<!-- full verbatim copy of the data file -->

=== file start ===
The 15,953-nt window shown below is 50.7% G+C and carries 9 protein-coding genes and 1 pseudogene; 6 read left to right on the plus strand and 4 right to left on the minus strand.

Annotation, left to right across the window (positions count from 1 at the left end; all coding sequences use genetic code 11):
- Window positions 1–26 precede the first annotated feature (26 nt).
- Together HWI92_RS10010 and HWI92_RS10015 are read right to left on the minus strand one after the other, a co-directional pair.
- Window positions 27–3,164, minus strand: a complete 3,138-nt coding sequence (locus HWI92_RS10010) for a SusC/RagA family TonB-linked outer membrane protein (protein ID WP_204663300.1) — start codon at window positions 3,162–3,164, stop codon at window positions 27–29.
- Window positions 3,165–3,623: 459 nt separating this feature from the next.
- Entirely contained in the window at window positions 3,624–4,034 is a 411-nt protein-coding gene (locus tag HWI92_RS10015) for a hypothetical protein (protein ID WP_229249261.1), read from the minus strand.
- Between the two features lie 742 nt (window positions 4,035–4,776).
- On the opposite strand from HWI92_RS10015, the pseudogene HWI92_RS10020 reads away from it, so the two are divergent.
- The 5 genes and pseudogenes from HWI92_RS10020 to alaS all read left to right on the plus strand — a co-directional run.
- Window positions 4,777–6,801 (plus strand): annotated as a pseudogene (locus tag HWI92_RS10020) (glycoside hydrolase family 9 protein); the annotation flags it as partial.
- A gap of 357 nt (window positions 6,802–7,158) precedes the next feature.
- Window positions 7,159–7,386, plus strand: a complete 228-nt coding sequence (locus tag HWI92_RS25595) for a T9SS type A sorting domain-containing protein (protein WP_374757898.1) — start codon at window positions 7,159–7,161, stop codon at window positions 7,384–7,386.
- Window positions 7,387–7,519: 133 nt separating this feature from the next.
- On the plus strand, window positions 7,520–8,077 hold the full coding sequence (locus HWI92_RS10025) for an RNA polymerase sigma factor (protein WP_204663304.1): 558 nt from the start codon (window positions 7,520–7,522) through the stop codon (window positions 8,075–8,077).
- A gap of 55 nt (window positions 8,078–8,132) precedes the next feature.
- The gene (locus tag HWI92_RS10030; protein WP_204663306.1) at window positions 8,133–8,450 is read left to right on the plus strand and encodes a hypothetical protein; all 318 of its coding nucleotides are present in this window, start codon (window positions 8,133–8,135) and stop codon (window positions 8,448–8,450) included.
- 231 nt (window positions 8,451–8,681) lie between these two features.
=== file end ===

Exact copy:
The 15,953-nt window shown below is 50.7% G+C and carries 9 protein-coding genes and 1 pseudogene; 6 read left to right on the plus strand and 4 right to left on the minus strand.

Annotation, left to right across the window (positions count from 1 at the left end; all coding sequences use genetic code 11):
- Window positions 1–26 precede the first annotated feature (26 nt).
- Together HWI92_RS10010 and HWI92_RS10015 are read right to left on the minus strand one after the other, a co-directional pair.
- Window positions 27–3,164, minus strand: a complete 3,138-nt coding sequence (locus HWI92_RS10010) for a SusC/RagA family TonB-linked outer membrane protein (protein ID WP_204663300.1) — start codon at window positions 3,162–3,164, stop codon at window positions 27–29.
- Window positions 3,165–3,623: 459 nt separating this feature from the next.
- Entirely contained in the window at window positions 3,624–4,034 is a 411-nt protein-coding gene (locus tag HWI92_RS10015) for a hypothetical protein (protein ID WP_229249261.1), read from the minus strand.
- Between the two features lie 742 nt (window positions 4,035–4,776).
- On the opposite strand from HWI92_RS10015, the pseudogene HWI92_RS10020 reads away from it, so the two are divergent.
- The 5 genes and pseudogenes from HWI92_RS10020 to alaS all read left to right on the plus strand — a co-directional run.
- Window positions 4,777–6,801 (plus strand): annotated as a pseudogene (locus tag HWI92_RS10020) (glycoside hydrolase family 9 protein); the annotation flags it as partial.
- A gap of 357 nt (window positions 6,802–7,158) precedes the next feature.
- Window positions 7,159–7,386, plus strand: a complete 228-nt coding sequence (locus tag HWI92_RS25595) for a T9SS type A sorting domain-containing protein (protein WP_374757898.1) — start codon at window positions 7,159–7,161, stop codon at window positions 7,384–7,386.
- Window positions 7,387–7,519: 133 nt separating this feature from the next.
- On the plus strand, window positions 7,520–8,077 hold the full coding sequence (locus HWI92_RS10025) for an RNA polymerase sigma factor (protein WP_204663304.1): 558 nt from the start codon (window positions 7,520–7,522) through the stop codon (window positions 8,075–8,077).
- A gap of 55 nt (window positions 8,078–8,132) precedes the next feature.
- The gene (locus tag HWI92_RS10030; protein WP_204663306.1) at window positions 8,133–8,450 is read left to right on the plus strand and encodes a hypothetical protein; all 318 of its coding nucleotides are present in this window, start codon (window positions 8,133–8,135) and stop codon (window positions 8,448–8,450) included.
- 231 nt (window positions 8,451–8,681) lie between these two features.